POLITICS

Penny Nance: Women make America work

Strike set for March 8th

 

Just when we thought gender identity politics was officially old school, the left, angry about the election, gives it another go. 

Certainly the “Women’s March,” which excluded pro-life feminists from their ranks with the efficiency that would make mean-girl Regina George proud, garnered enough media attention to merit round two. 

Therefore, on March 8, we get the next installment of their outrage in the form of a strike dubbed “A Day Without Women.” 

One wonders what second-wave feminists make of this strategy. The women who shattered the glass ceiling by hard work and grit, making a way for all of us to compete, should be appalled.  In a rambling treatise of general aggrievement the organizers urge women to stay home to oppose policies that “perpetuate oppression.” 

Not every woman has achieved her goals, but to be part of the solution one has to show up.

Oh, where to begin. 

First with some truth. Even Hillary Clinton acknowledged that there has “never been a better time in history to be born female,” in her April 2015 speech to the Women in the World Summit. And she is right. 

According to the Department of Education, women are more likely to graduate from college, graduate school, or become doctors than men. Census data shows that women in their twenties are outearning men in metropolitan America. Carrie Lukas, managing director of the Independent Women’s Forum, pointed to a 2010 study of single, childless workers in urban areas between the ages of 22 and 30 that showed women earned on average eight percent more than men. It is even estimated that in four years “one third” of American jobs will be generated by companies owned by women. (Roshania, 2011)

A study done by American Express OPEN found that as of 2013 in the U.S.:

  • There are estimated to be more than 8.6 million women-owned businesses generating revenues over $1.3 trillion and employing 7.8 million people.
  • Between 1997 and 2013, the number of women-owned firms increased at a rate of one-and-a-half times the national average.
  • The number of women-owned businesses was up 59 percent, employment in them was up 10 percent, and revenues produced by them were up 63 percent, which topped the growth rates of all privately held businesses during this time.
  • Women-owned firms continue to diversify into all industries and, since 2002, women-owned firms are exceeding overall sector growth rates in eight of the 13 most populous industries.

Kay Hymowitz, in Foreign Policy, shows how well women are doing in the business world: We are as likely as American men to be company managers.

The U.S. has the highest proportion of women in senior management positions (43 percent) of any country in the Organization for Economic Cooperation and Development (women comprise 47 percent of the U.S. labor force); the U.S. was ranked eighth globally in gender equality by the World Economic Forum; 24 percent of working American women are in professional fields (compared to only 16 percent of working American men); 46 percent of American firms are owned or co-owned by women.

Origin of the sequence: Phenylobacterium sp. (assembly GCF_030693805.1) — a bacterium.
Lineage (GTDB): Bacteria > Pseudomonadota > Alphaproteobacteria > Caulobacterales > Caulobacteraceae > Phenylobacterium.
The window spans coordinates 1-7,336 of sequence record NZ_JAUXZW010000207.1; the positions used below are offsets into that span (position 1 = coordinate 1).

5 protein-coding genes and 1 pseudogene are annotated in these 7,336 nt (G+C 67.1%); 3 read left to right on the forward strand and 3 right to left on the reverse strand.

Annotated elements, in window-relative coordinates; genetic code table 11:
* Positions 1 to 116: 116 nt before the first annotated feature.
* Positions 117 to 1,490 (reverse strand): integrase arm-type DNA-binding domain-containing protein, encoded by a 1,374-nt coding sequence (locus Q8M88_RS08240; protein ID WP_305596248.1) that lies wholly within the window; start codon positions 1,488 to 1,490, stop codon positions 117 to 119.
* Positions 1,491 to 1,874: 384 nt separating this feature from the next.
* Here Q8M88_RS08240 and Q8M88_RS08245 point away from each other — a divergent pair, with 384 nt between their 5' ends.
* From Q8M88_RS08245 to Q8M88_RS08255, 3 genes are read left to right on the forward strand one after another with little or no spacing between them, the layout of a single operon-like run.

But here is the reality check.  In addition to the above-mentioned gains, Hymowitz noted that women are still hitting the “glass ceiling” in some areas. In the legal profession, we make up 47 percent of law school students, but only 21 percent of law school deans, 20 percent of law firm partners, and 23 percent of federal judges. In medicine, we make up 48 percent of medical school graduates, but only 13 percent of medical school deans and department chairs, and only 19 percent of full professors. In business schools, we earn 37 percent of the MBAs, but we account for only 14 percent of executive officers, 18 percent of senior financial officers, and four percent of CEOs.

But the answer to the above numbers is complicated. Children change the wants and needs of women. Ivanka Trump has that right. But the mish mash of leftist organizers for “A Day Without Women” have gotten it backwards. Women don’t make it to the board room by pouting. We reach these illusive roles by being the best, and one becomes the best by first showing up. 

Secondly, forty-seven percent of women identify as feminists.  Presidential Counselor Kellyanne Conway recently remarked that she is a post-feminist, saying, “I consider myself a postfeminist. I consider myself one of those women who is a product of her choices, not a victim of her circumstances.”

This is part of the reason why feminism has lost its appeal to especially younger women. Women no longer see ourselves as aggrieved. We fully expect to compete and win.

To target women who are employed and, by and large, are winning, they undermine their own credibility. The funders of these efforts no doubt want more action for the cameras, but real ideological feminists will most likely take the long view and resist the temptation to join the “resistance.” 

Women are not a small special interest group. We are the majority of the population and diverse in our views and values. 

Concerned Women for America is the nation’s largest women’s public policy organization, and we respectfully dissent from the left’s characterization of women. 

In fact, we will be hitting social media on March 8 to urge women to not only go to work but to kill it at work. 

Women are not only a vital part of the economy, we also profit from the free market.

Not every woman has achieved her goals, but to be part of the solution one has to show up.

Finally, join us on March 8 in declaring the truth that #WomenMakeAmericaWork. 

Penny Young Nance is president and CEO of Concerned Women for America, the nation’s largest women’s public policy organization. She is the author of the forthcoming book "Feisty and Feminine: A Rallying Cry for Conservative Women" (Zondervan 2016).

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